<script type="text/javascript" src="js/gallery.js"></script>

Once the window loads, init is called which in turn calls registerGalleries which registers event listeners for any and all galleries on the page.

function registerGalleries() {

  // get every element in the document
  var allTags = document.getElementsByTagName("*");

  // check each element to see if it's a
  // div element and gallery class
  for (var i = 0; i < allTags.length; i++) {
    if (allTags[i].tagName == "DIV") {
      if (allTags[i].className == "gallery") {

        // it is a gallery, so get all the subelements
        var galleryTags = allTags[i].childNodes;

        // check each subelement for the gallery-thumbs container
        for (var j = 0; j < galleryTags.length; j++) {
          if (galleryTags[j].className == "gallery-thumbs") {

            // it is a gallery-thumbs, so get all the subelements
            var thumbTags = galleryTags[j].childNodes;

            // and register event listeners on all thumbnails

The registerThumbs function looks for the image tags within gallery-thumbs container.

function registerThumbs(thumbs) {
  for (var i = 0; i < thumbs.length; i++) {

    // the gallery-thumbs container has more than just <img />
    // elements. The whitespace between each <img /> element
    // is also a node. So, we must check for the actual thumbnail
    // code and add the event listener to that.
    if (thumbs[i].tagName == "IMG") {
      addListener(thumbs[i], "click", updateGallery);

Attaching events using javascript and DOM differs between Microsoft and the rest of the world. {{sign}} The following code has worked well for me on numerous projects.

function addListener(element, event, process) {
  if ( element.addEventListener ) {
    element.addEventListener(event, process, false);
  else if ( element.attachEvent ) {
    element.attachEvent("on"+event, process);

From this point on, the gallery system gets brittle. The javascript depends on a specific node order for node traversal. If the node order changes, you must modify the javascript accordingly. Perhaps one day I will make the code node-order independent. The gist of updateGallery is to get the thumbnail <img /> element from the event, extract the contextually relevant information from that element, traverse the nodes in the gallery container to find the title, picture portal and caption elements and update those elements with the new information.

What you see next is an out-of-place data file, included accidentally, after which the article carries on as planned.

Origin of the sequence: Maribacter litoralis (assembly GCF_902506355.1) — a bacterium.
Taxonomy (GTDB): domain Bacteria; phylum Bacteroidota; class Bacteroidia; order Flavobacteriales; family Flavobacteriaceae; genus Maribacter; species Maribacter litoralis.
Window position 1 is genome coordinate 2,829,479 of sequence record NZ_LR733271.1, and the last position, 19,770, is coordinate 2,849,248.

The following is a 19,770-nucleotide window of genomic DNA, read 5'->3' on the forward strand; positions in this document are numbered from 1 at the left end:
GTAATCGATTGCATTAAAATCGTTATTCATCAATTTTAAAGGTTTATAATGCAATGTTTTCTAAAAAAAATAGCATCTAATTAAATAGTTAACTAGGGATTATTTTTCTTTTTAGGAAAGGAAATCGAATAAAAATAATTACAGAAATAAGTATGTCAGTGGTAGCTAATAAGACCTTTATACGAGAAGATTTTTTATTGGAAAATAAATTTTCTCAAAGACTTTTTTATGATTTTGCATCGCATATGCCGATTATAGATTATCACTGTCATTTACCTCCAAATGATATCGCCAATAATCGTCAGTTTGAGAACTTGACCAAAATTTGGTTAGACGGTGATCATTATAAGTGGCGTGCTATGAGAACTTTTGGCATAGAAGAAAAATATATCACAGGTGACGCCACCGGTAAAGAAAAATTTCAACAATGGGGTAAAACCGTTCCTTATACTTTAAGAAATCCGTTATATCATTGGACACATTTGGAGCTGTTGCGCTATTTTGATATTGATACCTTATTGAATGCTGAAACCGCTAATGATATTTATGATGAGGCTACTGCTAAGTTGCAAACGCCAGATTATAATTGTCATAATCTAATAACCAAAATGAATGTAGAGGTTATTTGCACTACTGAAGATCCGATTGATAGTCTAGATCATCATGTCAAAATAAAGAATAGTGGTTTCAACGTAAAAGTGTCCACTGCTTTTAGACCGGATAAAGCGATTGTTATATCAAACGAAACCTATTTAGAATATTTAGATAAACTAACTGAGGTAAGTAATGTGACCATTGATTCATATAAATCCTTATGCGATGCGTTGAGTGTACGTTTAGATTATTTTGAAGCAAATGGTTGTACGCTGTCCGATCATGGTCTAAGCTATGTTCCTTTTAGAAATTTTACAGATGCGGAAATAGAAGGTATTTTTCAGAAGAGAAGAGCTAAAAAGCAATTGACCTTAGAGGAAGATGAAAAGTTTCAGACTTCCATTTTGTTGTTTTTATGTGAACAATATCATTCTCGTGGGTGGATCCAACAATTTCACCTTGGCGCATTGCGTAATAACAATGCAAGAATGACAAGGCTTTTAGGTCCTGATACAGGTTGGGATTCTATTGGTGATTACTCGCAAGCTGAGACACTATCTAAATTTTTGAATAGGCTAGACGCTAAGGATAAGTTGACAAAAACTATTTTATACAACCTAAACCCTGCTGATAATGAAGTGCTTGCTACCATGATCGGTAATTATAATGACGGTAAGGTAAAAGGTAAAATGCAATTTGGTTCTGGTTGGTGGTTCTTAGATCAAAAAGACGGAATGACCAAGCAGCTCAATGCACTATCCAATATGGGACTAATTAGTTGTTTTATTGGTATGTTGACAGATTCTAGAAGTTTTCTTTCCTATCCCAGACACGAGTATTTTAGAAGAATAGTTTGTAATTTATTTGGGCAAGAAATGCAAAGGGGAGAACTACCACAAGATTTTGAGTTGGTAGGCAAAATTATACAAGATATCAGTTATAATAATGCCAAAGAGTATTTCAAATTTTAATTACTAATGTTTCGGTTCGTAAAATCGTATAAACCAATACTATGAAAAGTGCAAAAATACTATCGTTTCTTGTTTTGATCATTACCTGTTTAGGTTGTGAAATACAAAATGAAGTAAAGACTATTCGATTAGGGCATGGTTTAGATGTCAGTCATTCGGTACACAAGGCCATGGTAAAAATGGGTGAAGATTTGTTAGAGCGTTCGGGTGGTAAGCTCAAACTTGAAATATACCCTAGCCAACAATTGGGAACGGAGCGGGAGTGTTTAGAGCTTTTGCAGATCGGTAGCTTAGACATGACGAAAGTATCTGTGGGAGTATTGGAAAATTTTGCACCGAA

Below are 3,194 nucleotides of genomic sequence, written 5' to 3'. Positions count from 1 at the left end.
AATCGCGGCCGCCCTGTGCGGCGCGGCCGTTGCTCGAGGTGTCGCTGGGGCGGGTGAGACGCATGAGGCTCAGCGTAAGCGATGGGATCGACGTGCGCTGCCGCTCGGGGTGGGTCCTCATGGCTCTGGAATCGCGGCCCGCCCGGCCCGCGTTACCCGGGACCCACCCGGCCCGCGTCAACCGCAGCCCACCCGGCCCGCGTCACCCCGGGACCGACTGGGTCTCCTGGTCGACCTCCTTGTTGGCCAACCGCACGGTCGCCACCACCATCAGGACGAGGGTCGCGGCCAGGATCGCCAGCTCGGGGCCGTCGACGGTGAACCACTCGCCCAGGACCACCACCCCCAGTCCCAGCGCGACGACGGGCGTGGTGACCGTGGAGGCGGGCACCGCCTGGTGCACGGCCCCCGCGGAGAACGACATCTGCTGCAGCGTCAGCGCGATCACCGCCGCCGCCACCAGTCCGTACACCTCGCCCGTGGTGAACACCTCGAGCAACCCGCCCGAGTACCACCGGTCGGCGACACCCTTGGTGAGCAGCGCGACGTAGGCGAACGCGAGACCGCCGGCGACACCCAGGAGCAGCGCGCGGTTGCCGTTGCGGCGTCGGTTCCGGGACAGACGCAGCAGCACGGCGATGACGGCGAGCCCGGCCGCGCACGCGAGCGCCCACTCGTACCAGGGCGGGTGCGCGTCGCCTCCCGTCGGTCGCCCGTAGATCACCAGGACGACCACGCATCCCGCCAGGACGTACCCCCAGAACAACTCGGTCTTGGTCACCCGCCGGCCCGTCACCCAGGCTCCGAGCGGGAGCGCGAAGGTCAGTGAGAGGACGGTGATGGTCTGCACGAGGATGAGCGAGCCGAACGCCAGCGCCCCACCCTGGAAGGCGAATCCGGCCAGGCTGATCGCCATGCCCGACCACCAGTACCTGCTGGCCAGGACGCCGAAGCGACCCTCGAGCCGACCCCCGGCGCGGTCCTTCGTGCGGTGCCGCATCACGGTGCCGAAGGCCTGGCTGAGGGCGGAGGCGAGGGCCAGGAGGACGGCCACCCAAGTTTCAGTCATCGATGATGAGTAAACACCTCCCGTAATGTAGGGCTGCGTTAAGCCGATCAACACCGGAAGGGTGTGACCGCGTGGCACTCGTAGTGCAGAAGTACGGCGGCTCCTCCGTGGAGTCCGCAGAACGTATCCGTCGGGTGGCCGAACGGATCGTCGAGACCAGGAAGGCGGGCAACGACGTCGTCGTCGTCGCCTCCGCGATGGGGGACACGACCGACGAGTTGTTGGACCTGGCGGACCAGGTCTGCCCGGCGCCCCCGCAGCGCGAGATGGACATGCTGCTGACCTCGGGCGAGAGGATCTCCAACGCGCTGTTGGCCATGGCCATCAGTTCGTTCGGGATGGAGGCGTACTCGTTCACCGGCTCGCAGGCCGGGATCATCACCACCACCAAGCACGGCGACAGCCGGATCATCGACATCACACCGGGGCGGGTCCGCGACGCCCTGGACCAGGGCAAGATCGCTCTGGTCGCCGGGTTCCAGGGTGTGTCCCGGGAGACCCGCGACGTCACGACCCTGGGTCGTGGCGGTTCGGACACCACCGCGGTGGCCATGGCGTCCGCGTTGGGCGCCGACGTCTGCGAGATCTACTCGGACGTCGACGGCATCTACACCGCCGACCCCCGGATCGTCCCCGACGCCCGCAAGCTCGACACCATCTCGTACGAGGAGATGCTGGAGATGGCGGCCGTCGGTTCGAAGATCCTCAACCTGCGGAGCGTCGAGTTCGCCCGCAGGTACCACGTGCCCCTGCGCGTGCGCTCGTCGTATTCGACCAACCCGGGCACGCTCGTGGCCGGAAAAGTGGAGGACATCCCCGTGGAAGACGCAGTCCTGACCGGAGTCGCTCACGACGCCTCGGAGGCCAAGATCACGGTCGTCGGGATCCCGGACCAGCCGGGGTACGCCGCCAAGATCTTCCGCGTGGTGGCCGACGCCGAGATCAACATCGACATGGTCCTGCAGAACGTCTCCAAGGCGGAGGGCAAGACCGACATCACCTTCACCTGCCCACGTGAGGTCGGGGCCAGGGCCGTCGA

function updateGallery(e) {
  thumb = ? : e.srcElement;

  var thumbTtl = thumb.getAttribute("TITLE");
  var thumbAlt = thumb.getAttribute("ALT");
  var thumbLnk = thumb.getAttribute("LONGDESC");

  var thumbTxt = thumb.parentNode
  var thumbPix = thumb.parentNode
  var thumbCap = thumb.parentNode

  thumbPix.src = thumbLnk;
  thumbTxt.firstChild.nodeValue = thumbAlt;
  thumbCap.firstChild.nodeValue = thumbTtl;

That’s it. Below is an example that I created for this project. It uses ten Scandinavian photos from a stock image/clipart DVD I got years ago.

I found that when I entered the gallery code into wordpress, wordpress added <br /> elements where I didn’t want them. This would break the layout (duh!). Originally, I didn’t have a paragraph element wrapping the main image. WordPress insisted on adding the tag. Likewise, I originally had each thumbnail begin on a new line. WordPress insisted on adding a break element so I ended up butting the end of one thumbnail image element against the next (no white space).

Just for grins, I added another gallery from the same clipart collection. This time from India.

I’m pleased with the results. On to the next project.